Potatoes and legumes: better together
Legumes can be intercropped with potatoes to help manage soil erosion. In addition, a legume intercrop boosts the overall productivity of the land, while helping to improve soil moisture and soil fertility.
In East Africa, potatoes are an important crop for consumers and for highland farmers, helping to improve the livelihoods of rural families. Potato fields usually depend on intensive tillage, contributing to erosion on fragile soils, particularly on slopes. Farmers are also starting to plant potatoes at somewhat lower altitudes where heat and drought are problems. Here, low yields and erosion are exacerbated by the warmer, dryer climate, and by more erratic rainfall. Yet with a growing population, people need to use land more intensively and in a sustainable manner.
A CIP team is developing a practical solution to improve soil conservation in the East African highlands by intercropping potatoes with legumes. The legumes grow a thick canopy of leaves, which covers the soil, shading and cooling it, thus increasing soil moisture (see Figure 1). This helps the potato crop in warmer areas. When cropped on steeper land, the thick canopy reduces damage from hard rainfall and protects the soil from erosion caused by runoff. And by adding a legume crop, farmers get more food from the same area of land than if only potatoes were grown. With the added value of the edible legume grains, intercropping can increase the value of the harvest by the equivalent of three to fifteen tons of potatoes per hectare, if the right legume species is used for the field’s agroecological zone. Legume intercropping can increase the net returns in the highlands by up to USD 4,888 per hectare (Figure 2, green hills) and by up to USD 5,880 per hectare in the lower midlands (Figure 2, orange hills).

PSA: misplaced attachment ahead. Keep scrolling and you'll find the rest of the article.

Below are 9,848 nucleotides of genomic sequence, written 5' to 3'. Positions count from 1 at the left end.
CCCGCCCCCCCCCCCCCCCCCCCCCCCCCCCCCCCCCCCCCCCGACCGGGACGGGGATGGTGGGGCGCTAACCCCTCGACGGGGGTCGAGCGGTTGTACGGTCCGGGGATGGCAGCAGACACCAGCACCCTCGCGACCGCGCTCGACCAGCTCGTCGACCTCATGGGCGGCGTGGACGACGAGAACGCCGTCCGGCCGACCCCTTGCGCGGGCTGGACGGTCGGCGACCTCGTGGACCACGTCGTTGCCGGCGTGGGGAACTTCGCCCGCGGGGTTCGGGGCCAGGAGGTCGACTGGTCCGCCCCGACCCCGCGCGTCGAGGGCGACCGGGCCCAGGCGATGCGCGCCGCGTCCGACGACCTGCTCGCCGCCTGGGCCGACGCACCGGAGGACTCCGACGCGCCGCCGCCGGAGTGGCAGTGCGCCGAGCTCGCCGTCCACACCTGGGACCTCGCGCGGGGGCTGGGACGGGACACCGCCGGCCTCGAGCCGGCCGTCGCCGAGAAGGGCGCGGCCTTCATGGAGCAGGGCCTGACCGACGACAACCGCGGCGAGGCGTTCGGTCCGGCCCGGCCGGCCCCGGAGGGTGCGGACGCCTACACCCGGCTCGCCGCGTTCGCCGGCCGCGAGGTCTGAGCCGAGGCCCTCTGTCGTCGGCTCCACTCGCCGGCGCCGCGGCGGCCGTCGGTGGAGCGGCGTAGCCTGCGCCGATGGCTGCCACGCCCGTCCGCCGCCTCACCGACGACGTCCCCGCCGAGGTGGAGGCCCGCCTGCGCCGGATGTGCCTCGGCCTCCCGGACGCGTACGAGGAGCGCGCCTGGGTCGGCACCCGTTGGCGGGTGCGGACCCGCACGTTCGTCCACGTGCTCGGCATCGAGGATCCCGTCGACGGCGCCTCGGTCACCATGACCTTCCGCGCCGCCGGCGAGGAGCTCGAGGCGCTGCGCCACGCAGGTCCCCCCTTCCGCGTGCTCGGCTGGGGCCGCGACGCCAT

So, choosing the right legume depends on the altitude, maturity dates and the soil of each area. Figuring out the right planting distances for potatoes and legumes, as well as staggering the planting dates, can enhance soil fertility and modify the microclimate of the plants with little loss of yield. One of the most promising legumes for the drier midlands is lablab (or dolichos), a high-yielding crop that produces more biomass than the others tested. Vetch, lupin, lima bean and lucerne (or alfalfa) also showed great potential to control soil erosion in the highlands and to improve potato yields.
Total plant growth in an intercropped plot is higher than the biomass produced by potatoes alone. The legume roots also go deeper, as much as a meter, versus just 30 centimeters or so for potatoes. Long roots allow legumes to lift moisture from deeper underground. Planting legumes also increases the nitrogen content in the soil which might help reduce the need for nitrogen fertilizer.
After harvest, the crop stubble is incorporated back into the earth, returning phosphorous, nitrogen and other nutrients to the soil. This also increases organic matter and makes the soil more porous (so it will hold more water and allow roots to grow more easily).
Legume intercropping is a wise investment in the future, says Shadrack Nyawade, one of the researchers on the team. Every year, intercropping builds the soil a little more, while monocropping degrades it.
Potato-legume intercropping can fulfill important roles in helping smallholder farmers adapt to climate change by controlling soil erosion in the highlands. Intercropping also keeps soil cooler, while retaining moisture and nutrients in the drier, lower midlands. Legume intercropping is ideal for smallholders, as the innovation requires little investment. With a handful of legume seed, and an eye to the future, farmers can try intercropping and sustain it.